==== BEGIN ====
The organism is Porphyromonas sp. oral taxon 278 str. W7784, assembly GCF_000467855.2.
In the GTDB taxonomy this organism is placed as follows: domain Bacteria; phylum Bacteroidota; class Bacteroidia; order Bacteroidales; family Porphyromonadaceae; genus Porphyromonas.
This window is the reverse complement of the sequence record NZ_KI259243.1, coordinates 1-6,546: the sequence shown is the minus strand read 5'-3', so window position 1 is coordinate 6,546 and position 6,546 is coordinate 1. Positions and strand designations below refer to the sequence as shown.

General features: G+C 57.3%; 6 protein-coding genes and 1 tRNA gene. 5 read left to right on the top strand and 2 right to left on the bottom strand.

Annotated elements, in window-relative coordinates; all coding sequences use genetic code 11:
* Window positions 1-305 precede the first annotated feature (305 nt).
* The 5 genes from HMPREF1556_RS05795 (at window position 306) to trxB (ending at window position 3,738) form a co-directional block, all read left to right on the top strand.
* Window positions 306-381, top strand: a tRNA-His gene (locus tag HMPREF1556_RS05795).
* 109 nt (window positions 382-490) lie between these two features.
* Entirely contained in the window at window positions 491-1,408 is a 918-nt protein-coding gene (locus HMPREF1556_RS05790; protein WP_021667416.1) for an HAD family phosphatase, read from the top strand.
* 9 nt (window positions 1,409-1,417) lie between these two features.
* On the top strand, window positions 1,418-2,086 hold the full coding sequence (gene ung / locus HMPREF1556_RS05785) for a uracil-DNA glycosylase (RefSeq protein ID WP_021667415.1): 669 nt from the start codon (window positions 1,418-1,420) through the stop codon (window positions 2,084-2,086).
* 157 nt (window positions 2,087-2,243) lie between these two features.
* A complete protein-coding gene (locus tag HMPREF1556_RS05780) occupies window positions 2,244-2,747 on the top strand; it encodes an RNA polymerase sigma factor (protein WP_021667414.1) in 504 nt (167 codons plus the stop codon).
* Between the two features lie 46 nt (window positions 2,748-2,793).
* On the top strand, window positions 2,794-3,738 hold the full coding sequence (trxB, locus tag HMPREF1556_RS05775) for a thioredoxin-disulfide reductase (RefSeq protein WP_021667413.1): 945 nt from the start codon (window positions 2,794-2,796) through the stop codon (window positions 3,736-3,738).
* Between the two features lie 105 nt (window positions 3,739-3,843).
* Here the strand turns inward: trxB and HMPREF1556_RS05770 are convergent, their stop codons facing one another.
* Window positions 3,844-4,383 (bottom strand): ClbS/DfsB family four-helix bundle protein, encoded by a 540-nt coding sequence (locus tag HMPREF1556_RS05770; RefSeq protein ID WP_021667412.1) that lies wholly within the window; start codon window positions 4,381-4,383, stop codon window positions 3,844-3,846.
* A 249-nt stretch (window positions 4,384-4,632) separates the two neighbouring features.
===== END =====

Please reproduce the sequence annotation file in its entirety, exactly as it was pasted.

The organism is Porphyromonas sp. oral taxon 278 str. W7784, assembly GCF_000467855.2.
In the GTDB taxonomy this organism is placed as follows: domain Bacteria; phylum Bacteroidota; class Bacteroidia; order Bacteroidales; family Porphyromonadaceae; genus Porphyromonas.
This window is the reverse complement of the sequence record NZ_KI259243.1, coordinates 1-6,546: the sequence shown is the minus strand read 5'-3', so window position 1 is coordinate 6,546 and position 6,546 is coordinate 1. Positions and strand designations below refer to the sequence as shown.

General features: G+C 57.3%; 6 protein-coding genes and 1 tRNA gene. 5 read left to right on the top strand and 2 right to left on the bottom strand.

Annotated elements, in window-relative coordinates; all coding sequences use genetic code 11:
* Window positions 1-305 precede the first annotated feature (305 nt).
* The 5 genes from HMPREF1556_RS05795 (at window position 306) to trxB (ending at window position 3,738) form a co-directional block, all read left to right on the top strand.
* Window positions 306-381, top strand: a tRNA-His gene (locus tag HMPREF1556_RS05795).
* 109 nt (window positions 382-490) lie between these two features.
* Entirely contained in the window at window positions 491-1,408 is a 918-nt protein-coding gene (locus HMPREF1556_RS05790; protein WP_021667416.1) for an HAD family phosphatase, read from the top strand.
* 9 nt (window positions 1,409-1,417) lie between these two features.
* On the top strand, window positions 1,418-2,086 hold the full coding sequence (gene ung / locus HMPREF1556_RS05785) for a uracil-DNA glycosylase (RefSeq protein ID WP_021667415.1): 669 nt from the start codon (window positions 1,418-1,420) through the stop codon (window positions 2,084-2,086).
* 157 nt (window positions 2,087-2,243) lie between these two features.
* A complete protein-coding gene (locus tag HMPREF1556_RS05780) occupies window positions 2,244-2,747 on the top strand; it encodes an RNA polymerase sigma factor (protein WP_021667414.1) in 504 nt (167 codons plus the stop codon).
* Between the two features lie 46 nt (window positions 2,748-2,793).
* On the top strand, window positions 2,794-3,738 hold the full coding sequence (trxB, locus tag HMPREF1556_RS05775) for a thioredoxin-disulfide reductase (RefSeq protein WP_021667413.1): 945 nt from the start codon (window positions 2,794-2,796) through the stop codon (window positions 3,736-3,738).
* Between the two features lie 105 nt (window positions 3,739-3,843).
* Here the strand turns inward: trxB and HMPREF1556_RS05770 are convergent, their stop codons facing one another.
* Window positions 3,844-4,383 (bottom strand): ClbS/DfsB family four-helix bundle protein, encoded by a 540-nt coding sequence (locus tag HMPREF1556_RS05770; RefSeq protein ID WP_021667412.1) that lies wholly within the window; start codon window positions 4,381-4,383, stop codon window positions 3,844-3,846.
* A 249-nt stretch (window positions 4,384-4,632) separates the two neighbouring features.